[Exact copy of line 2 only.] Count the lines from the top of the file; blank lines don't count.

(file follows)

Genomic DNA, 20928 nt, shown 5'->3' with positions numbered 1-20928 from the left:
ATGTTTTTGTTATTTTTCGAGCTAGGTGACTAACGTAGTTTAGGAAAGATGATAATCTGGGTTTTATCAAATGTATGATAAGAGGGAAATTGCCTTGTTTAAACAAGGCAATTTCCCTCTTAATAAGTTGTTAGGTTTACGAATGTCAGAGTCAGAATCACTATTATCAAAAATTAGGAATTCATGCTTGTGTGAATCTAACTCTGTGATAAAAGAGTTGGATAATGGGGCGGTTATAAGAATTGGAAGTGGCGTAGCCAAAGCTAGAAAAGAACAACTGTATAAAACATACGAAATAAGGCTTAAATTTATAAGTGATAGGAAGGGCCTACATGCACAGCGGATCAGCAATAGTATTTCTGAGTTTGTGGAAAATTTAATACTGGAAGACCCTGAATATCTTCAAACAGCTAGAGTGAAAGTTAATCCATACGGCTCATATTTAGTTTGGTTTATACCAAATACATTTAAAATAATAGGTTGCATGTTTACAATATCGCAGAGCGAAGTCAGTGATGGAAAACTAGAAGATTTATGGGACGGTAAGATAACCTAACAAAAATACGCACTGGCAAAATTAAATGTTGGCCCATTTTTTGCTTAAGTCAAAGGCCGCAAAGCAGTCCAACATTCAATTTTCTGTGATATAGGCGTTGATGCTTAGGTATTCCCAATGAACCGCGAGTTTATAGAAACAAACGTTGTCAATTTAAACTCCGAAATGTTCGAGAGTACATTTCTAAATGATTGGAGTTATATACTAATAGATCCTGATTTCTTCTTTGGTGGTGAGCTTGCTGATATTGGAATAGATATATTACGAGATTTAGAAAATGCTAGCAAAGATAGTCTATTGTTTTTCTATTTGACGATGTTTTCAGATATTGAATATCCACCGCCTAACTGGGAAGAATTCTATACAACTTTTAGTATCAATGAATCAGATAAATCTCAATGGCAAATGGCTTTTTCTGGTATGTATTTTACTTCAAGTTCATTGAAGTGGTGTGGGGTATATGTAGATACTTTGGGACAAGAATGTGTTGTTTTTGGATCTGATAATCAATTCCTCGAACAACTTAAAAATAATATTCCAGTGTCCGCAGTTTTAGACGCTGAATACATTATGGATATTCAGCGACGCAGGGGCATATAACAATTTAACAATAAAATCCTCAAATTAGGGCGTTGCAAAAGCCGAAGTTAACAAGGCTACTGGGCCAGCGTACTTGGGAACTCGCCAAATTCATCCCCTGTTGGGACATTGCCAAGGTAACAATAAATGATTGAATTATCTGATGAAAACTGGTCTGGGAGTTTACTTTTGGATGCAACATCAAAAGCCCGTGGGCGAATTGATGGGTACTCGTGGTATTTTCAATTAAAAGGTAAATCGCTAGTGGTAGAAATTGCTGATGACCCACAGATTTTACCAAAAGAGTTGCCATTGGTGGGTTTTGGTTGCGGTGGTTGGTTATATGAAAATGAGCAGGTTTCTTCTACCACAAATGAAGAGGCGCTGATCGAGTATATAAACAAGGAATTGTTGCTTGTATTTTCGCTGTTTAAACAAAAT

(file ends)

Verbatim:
ATGTTTTTGTTATTTTTCGAGCTAGGTGACTAACGTAGTTTAGGAAAGATGATAATCTGGGTTTTATCAAATGTATGATAAGAGGGAAATTGCCTTGTTTAAACAAGGCAATTTCCCTCTTAATAAGTTGTTAGGTTTACGAATGTCAGAGTCAGAATCACTATTATCAAAAATTAGGAATTCATGCTTGTGTGAATCTAACTCTGTGATAAAAGAGTTGGATAATGGGGCGGTTATAAGAATTGGAAGTGGCGTAGCCAAAGCTAGAAAAGAACAACTGTATAAAACATACGAAATAAGGCTTAAATTTATAAGTGATAGGAAGGGCCTACATGCACAGCGGATCAGCAATAGTATTTCTGAGTTTGTGGAAAATTTAATACTGGAAGACCCTGAATATCTTCAAACAGCTAGAGTGAAAGTTAATCCATACGGCTCATATTTAGTTTGGTTTATACCAAATACATTTAAAATAATAGGTTGCATGTTTACAATATCGCAGAGCGAAGTCAGTGATGGAAAACTAGAAGATTTATGGGACGGTAAGATAACCTAACAAAAATACGCACTGGCAAAATTAAATGTTGGCCCATTTTTTGCTTAAGTCAAAGGCCGCAAAGCAGTCCAACATTCAATTTTCTGTGATATAGGCGTTGATGCTTAGGTATTCCCAATGAACCGCGAGTTTATAGAAACAAACGTTGTCAATTTAAACTCCGAAATGTTCGAGAGTACATTTCTAAATGATTGGAGTTATATACTAATAGATCCTGATTTCTTCTTTGGTGGTGAGCTTGCTGATATTGGAATAGATATATTACGAGATTTAGAAAATGCTAGCAAAGATAGTCTATTGTTTTTCTATTTGACGATGTTTTCAGATATTGAATATCCACCGCCTAACTGGGAAGAATTCTATACAACTTTTAGTATCAATGAATCAGATAAATCTCAATGGCAAATGGCTTTTTCTGGTATGTATTTTACTTCAAGTTCATTGAAGTGGTGTGGGGTATATGTAGATACTTTGGGACAAGAATGTGTTGTTTTTGGATCTGATAATCAATTCCTCGAACAACTTAAAAATAATATTCCAGTGTCCGCAGTTTTAGACGCTGAATACATTATGGATATTCAGCGACGCAGGGGCATATAACAATTTAACAATAAAATCCTCAAATTAGGGCGTTGCAAAAGCCGAAGTTAACAAGGCTACTGGGCCAGCGTACTTGGGAACTCGCCAAATTCATCCCCTGTTGGGACATTGCCAAGGTAACAATAAATGATTGAATTATCTGATGAAAACTGGTCTGGGAGTTTACTTTTGGATGCAACATCAAAAGCCCGTGGGCGAATTGATGGGTACTCGTGGTATTTTCAATTAAAAGGTAAATCGCTAGTGGTAGAAATTGCTGATGACCCACAGATTTTACCAAAAGAGTTGCCATTGGTGGGTTTTGGTTGCGGTGGTTGGTTATATGAAAATGAGCAGGTTTCTTCTACCACAAATGAAGAGGCGCTGATCGAGTATATAAACAAGGAATTGTTGCTTGTATTTTCGCTGTTTAAACAAAAT